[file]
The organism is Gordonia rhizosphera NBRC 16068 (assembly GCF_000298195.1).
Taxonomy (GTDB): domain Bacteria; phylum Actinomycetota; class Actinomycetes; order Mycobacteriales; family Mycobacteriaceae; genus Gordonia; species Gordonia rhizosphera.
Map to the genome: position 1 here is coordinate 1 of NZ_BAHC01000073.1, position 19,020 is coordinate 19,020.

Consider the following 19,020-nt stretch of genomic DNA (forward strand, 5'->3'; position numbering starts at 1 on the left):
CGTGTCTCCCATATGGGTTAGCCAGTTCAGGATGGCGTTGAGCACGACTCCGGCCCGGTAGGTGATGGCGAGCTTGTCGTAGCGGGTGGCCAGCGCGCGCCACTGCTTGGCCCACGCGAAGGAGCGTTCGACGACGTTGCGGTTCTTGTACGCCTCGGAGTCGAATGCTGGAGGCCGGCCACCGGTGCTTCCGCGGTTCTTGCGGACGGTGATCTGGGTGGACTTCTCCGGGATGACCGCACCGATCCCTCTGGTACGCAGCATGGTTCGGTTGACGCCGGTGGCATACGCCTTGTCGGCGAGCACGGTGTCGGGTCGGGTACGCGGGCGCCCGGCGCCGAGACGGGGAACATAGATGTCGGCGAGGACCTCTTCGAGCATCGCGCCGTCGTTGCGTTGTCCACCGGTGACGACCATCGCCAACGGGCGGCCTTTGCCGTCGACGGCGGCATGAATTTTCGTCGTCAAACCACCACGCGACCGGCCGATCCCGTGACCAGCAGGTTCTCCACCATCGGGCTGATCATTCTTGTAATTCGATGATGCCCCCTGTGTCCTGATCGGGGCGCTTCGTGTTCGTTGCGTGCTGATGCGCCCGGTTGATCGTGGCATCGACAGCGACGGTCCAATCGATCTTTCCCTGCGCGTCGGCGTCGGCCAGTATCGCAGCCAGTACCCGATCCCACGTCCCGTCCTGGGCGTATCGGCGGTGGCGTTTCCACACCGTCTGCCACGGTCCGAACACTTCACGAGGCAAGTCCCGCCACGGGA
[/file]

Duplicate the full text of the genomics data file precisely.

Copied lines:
The organism is Gordonia rhizosphera NBRC 16068 (assembly GCF_000298195.1).
Taxonomy (GTDB): domain Bacteria; phylum Actinomycetota; class Actinomycetes; order Mycobacteriales; family Mycobacteriaceae; genus Gordonia; species Gordonia rhizosphera.
Map to the genome: position 1 here is coordinate 1 of NZ_BAHC01000073.1, position 19,020 is coordinate 19,020.

Consider the following 19,020-nt stretch of genomic DNA (forward strand, 5'->3'; position numbering starts at 1 on the left):
CGTGTCTCCCATATGGGTTAGCCAGTTCAGGATGGCGTTGAGCACGACTCCGGCCCGGTAGGTGATGGCGAGCTTGTCGTAGCGGGTGGCCAGCGCGCGCCACTGCTTGGCCCACGCGAAGGAGCGTTCGACGACGTTGCGGTTCTTGTACGCCTCGGAGTCGAATGCTGGAGGCCGGCCACCGGTGCTTCCGCGGTTCTTGCGGACGGTGATCTGGGTGGACTTCTCCGGGATGACCGCACCGATCCCTCTGGTACGCAGCATGGTTCGGTTGACGCCGGTGGCATACGCCTTGTCGGCGAGCACGGTGTCGGGTCGGGTACGCGGGCGCCCGGCGCCGAGACGGGGAACATAGATGTCGGCGAGGACCTCTTCGAGCATCGCGCCGTCGTTGCGTTGTCCACCGGTGACGACCATCGCCAACGGGCGGCCTTTGCCGTCGACGGCGGCATGAATTTTCGTCGTCAAACCACCACGCGACCGGCCGATCCCGTGACCAGCAGGTTCTCCACCATCGGGCTGATCATTCTTGTAATTCGATGATGCCCCCTGTGTCCTGATCGGGGCGCTTCGTGTTCGTTGCGTGCTGATGCGCCCGGTTGATCGTGGCATCGACAGCGACGGTCCAATCGATCTTTCCCTGCGCGTCGGCGTCGGCCAGTATCGCAGCCAGTACCCGATCCCACGTCCCGTCCTGGGCGTATCGGCGGTGGCGTTTCCACACCGTCTGCCACGGTCCGAACACTTCACGAGGCAAGTCCCGCCACGGGA